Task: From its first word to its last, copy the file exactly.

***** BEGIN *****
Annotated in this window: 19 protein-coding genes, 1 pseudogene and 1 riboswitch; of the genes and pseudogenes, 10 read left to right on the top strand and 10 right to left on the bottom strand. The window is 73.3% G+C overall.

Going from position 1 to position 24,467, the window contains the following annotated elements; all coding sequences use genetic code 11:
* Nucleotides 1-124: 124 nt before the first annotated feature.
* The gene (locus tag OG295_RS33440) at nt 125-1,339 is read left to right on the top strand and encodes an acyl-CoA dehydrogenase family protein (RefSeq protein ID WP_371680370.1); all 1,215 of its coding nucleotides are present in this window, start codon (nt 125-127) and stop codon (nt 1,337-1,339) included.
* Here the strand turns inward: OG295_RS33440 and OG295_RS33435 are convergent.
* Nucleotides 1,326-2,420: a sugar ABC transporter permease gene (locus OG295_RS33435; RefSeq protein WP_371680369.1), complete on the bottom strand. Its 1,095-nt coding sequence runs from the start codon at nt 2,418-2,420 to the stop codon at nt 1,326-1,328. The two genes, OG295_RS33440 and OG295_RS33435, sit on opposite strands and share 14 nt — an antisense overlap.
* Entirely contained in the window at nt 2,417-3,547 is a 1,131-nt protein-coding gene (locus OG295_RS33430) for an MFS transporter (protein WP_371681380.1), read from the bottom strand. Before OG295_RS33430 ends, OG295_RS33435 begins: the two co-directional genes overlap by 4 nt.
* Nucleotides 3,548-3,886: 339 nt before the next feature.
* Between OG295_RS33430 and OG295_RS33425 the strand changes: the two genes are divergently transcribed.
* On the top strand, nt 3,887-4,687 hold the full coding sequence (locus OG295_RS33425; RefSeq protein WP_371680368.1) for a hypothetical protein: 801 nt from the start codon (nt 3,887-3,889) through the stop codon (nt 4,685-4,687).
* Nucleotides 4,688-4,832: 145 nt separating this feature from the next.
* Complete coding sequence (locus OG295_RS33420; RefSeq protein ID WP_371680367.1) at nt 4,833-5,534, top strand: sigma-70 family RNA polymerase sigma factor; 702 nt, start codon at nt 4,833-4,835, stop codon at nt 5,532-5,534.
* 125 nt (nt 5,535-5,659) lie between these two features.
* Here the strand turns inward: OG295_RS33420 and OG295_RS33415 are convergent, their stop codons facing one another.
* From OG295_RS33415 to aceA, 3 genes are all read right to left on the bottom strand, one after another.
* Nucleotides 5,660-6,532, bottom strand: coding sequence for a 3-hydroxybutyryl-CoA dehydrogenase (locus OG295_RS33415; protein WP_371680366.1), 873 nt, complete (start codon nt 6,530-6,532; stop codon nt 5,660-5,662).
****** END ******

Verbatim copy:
Annotated in this window: 19 protein-coding genes, 1 pseudogene and 1 riboswitch; of the genes and pseudogenes, 10 read left to right on the top strand and 10 right to left on the bottom strand. The window is 73.3% G+C overall.

Going from position 1 to position 24,467, the window contains the following annotated elements; all coding sequences use genetic code 11:
* Nucleotides 1-124: 124 nt before the first annotated feature.
* The gene (locus tag OG295_RS33440) at nt 125-1,339 is read left to right on the top strand and encodes an acyl-CoA dehydrogenase family protein (RefSeq protein ID WP_371680370.1); all 1,215 of its coding nucleotides are present in this window, start codon (nt 125-127) and stop codon (nt 1,337-1,339) included.
* Here the strand turns inward: OG295_RS33440 and OG295_RS33435 are convergent.
* Nucleotides 1,326-2,420: a sugar ABC transporter permease gene (locus OG295_RS33435; RefSeq protein WP_371680369.1), complete on the bottom strand. Its 1,095-nt coding sequence runs from the start codon at nt 2,418-2,420 to the stop codon at nt 1,326-1,328. The two genes, OG295_RS33440 and OG295_RS33435, sit on opposite strands and share 14 nt — an antisense overlap.
* Entirely contained in the window at nt 2,417-3,547 is a 1,131-nt protein-coding gene (locus OG295_RS33430) for an MFS transporter (protein WP_371681380.1), read from the bottom strand. Before OG295_RS33430 ends, OG295_RS33435 begins: the two co-directional genes overlap by 4 nt.
* Nucleotides 3,548-3,886: 339 nt before the next feature.
* Between OG295_RS33430 and OG295_RS33425 the strand changes: the two genes are divergently transcribed.
* On the top strand, nt 3,887-4,687 hold the full coding sequence (locus OG295_RS33425; RefSeq protein WP_371680368.1) for a hypothetical protein: 801 nt from the start codon (nt 3,887-3,889) through the stop codon (nt 4,685-4,687).
* Nucleotides 4,688-4,832: 145 nt separating this feature from the next.
* Complete coding sequence (locus OG295_RS33420; RefSeq protein ID WP_371680367.1) at nt 4,833-5,534, top strand: sigma-70 family RNA polymerase sigma factor; 702 nt, start codon at nt 4,833-4,835, stop codon at nt 5,532-5,534.
* 125 nt (nt 5,535-5,659) lie between these two features.
* Here the strand turns inward: OG295_RS33420 and OG295_RS33415 are convergent, their stop codons facing one another.
* From OG295_RS33415 to aceA, 3 genes are all read right to left on the bottom strand, one after another.
* Nucleotides 5,660-6,532, bottom strand: coding sequence for a 3-hydroxybutyryl-CoA dehydrogenase (locus OG295_RS33415; protein WP_371680366.1), 873 nt, complete (start codon nt 6,530-6,532; stop codon nt 5,660-5,662).